I've been living with HIV for over 26 years, so health insurance is obviously something I've never taken for granted. Everyone with HIV understands the challenges of maintaining comprehensive insurance coverage. My situation is complicated but offers an instructive story of how complex health insurance system is for people with HIV, even under the Affordable Care Act (ACA).
Most of the years I've lived with HIV I've been healthy enough to work and so had health insurance options through my employers. But that coverage was spotty and constantly changing, never a good thing for a person with HIV who needs consistent health care.
In 2013, I became self-employed and had no health insurance. My COBRA had run out from my last job, and I was just over the lower income limit for any entitlement programs. I live in the Bay Area in California -- which has one of the highest tax bases in the country, with expensive real estate, food, and just about everything else. In my situation, I felt as though I was being punished for working and living with HIV. I made just enough money to support myself in an expensive city, but still did not make enough for health insurance. I was eligible for an early ACA insurance program in California known as the Pre-Existing Condition Insurance Program (PCIP.) The program was designed specifically for people with pre-existing health conditions. While offering me health insurance, the program did everything wrong, including a prohibitive deductible and high premiums. It became essentially a band-aid until I could apply for the ACA.
I had to cancel PCIP before the ACA health insurance marketplaces finally rolled out, because I simply couldn't afford it. I knew the ACA would take over in a few months and I was pretty sure all would be seamless. I had a lot to learn.
When I first looked at the plans offered by the ACA, they were confusing and far out of my budget. The "Covered California" website, which people here use to enroll in ACA plans, was a complicated mess. It was certainly not intuitive, nor user-friendly. The telephone support line only referred people to the online "chat" support, which disconnected me after hours of waiting. I faced an endless cycle of confusion and frustration.
And then, after finally enrolling in time for my coverage to start in January 2014, I discovered my HIV doctor was not using the insurance company I selected! This was not evident when I enrolled online, nor was there a place to research that. I knew I had to cancel my policy and seek another insurance plan that my doctor was using.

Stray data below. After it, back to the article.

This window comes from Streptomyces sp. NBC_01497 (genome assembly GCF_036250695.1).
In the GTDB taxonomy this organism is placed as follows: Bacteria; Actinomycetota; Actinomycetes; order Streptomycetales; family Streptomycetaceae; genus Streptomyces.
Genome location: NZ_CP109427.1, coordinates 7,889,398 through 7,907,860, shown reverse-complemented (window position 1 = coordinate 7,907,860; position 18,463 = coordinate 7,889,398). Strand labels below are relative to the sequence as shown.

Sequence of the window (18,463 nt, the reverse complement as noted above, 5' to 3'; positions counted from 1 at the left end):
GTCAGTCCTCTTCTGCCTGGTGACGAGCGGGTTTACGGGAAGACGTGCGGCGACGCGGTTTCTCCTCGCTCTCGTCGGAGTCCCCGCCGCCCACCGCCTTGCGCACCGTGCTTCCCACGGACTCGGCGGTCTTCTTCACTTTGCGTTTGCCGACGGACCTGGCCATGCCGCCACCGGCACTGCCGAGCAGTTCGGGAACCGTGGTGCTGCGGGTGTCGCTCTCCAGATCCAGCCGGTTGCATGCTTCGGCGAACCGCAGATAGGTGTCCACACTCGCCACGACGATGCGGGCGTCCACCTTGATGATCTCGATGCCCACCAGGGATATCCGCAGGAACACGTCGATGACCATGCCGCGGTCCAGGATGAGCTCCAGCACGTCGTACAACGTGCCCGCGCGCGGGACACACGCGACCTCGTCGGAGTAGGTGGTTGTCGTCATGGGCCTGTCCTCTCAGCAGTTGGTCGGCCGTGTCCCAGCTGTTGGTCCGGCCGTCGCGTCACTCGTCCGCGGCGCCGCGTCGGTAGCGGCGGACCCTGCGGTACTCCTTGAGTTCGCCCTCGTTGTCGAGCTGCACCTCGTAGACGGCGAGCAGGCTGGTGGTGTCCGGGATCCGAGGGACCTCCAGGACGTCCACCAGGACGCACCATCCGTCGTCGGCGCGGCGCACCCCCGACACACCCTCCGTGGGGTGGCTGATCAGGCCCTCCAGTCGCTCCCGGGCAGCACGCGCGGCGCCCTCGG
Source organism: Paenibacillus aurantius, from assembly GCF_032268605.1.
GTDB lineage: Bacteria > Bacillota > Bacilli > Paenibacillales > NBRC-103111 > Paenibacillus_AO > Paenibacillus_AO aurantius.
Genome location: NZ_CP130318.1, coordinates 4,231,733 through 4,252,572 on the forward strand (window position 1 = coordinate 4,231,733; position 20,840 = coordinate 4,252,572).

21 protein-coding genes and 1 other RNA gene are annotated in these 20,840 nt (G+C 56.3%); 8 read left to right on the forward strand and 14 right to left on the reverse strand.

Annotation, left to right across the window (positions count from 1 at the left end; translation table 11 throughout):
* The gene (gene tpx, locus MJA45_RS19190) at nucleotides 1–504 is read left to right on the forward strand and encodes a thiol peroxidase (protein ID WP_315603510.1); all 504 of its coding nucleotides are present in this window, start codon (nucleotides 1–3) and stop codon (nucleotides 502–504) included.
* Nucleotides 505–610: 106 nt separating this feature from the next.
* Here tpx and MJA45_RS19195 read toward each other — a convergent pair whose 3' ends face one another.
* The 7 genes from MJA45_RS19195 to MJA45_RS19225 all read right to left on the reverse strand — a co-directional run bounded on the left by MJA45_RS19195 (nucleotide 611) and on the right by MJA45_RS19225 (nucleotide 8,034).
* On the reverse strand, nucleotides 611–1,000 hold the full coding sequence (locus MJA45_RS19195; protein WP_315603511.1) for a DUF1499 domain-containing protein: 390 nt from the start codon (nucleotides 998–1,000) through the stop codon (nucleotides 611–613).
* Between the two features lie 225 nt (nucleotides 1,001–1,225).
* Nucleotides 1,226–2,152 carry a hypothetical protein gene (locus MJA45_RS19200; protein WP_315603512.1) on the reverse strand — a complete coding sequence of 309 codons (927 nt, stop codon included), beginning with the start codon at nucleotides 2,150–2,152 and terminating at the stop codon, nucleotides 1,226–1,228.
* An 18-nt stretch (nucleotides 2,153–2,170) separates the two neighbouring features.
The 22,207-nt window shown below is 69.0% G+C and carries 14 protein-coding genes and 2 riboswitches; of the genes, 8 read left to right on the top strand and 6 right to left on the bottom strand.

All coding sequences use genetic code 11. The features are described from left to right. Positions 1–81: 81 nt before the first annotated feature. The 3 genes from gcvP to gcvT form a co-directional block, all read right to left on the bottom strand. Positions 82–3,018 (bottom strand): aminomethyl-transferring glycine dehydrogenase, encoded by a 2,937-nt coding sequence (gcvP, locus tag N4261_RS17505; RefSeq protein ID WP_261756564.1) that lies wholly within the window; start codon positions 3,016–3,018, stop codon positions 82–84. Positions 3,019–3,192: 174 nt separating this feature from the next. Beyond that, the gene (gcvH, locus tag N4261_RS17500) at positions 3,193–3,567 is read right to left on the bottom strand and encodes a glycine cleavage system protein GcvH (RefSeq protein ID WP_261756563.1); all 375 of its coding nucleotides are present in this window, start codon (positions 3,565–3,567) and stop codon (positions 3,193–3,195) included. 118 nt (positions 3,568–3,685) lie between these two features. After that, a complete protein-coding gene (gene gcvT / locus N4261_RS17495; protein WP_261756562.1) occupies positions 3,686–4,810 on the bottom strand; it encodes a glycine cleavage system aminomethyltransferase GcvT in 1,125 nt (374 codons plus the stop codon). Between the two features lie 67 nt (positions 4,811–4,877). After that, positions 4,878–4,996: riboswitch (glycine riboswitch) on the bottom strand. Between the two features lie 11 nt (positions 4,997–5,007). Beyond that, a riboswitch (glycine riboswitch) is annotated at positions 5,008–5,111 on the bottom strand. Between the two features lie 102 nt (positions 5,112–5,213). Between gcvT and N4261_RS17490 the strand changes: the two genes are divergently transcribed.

I was back to square one, very frustrated and disappointed. I had to go back to that daunting "Covered California" website. Finally I found the number for a local "navigator" who helped me to cancel my current coverage and re-enroll me in a plan my doctor accepted.
I was advised to select the "platinum" plan that was needed for someone managing HIV and several other illnesses. It was expensive -- a little under $1,000 a month -- with high co-payments. I may still face issues about which drugs are covered, out-of-pocket costs for specialty care, and high co-payments.
Luckily, I just barely qualify for California's generous state AIDS program called OA-HIPP (Office of AIDS Health Insurance Premium Payment). With the subsidy I get from the ACA, plus the premium assistance I get from OA-HIPP, I'll end up paying nothing for my health insurance. That's great for me, but people in my situation in other states may not be so lucky.
Ultimately, there is much that may change for the better with the ACA, including the promise that costs should go down as more people enroll. I can only hope that will happen. While I'm grateful to have my own health insurance despite having a pre-existing health condition, I'm dismayed over the complicated enrollment process and shocked at how expensive it's all going to be.
Make no mistake, having AIDS may make getting health insurance through the ACA more complicated. People need to be prepared for what they may experience. If you have not enrolled yet, get a case manager or "navigator" who can help make the process go more smoothly. Make sure you make copies of every document.
As advocates, we need to ensure that there is comprehensive care for people with HIV. Unfortunately, due to the Supreme Court ruling that allowed states to refuse Medicaid expansion, thousands of people with HIV will be left out of care. It is also unclear what is going to happen with the Ryan White CARE Program, which includes the all-important AIDS Drug Assistance Program. Wrap-around programs like Ryan White are essential to the complete HIV care we all deserve, and they must continue.
The ACA is not a panacea, but it is a good-sized band-aid. My dream is that one day we'll have single-payer health insurance in this country. Why should our health care be dependent upon rates decided by private insurance companies, the health care industry, and pharmaceutical companies? Unfortunately, unless we get a Congress that truly cares about our health, we may never see a single-payer system.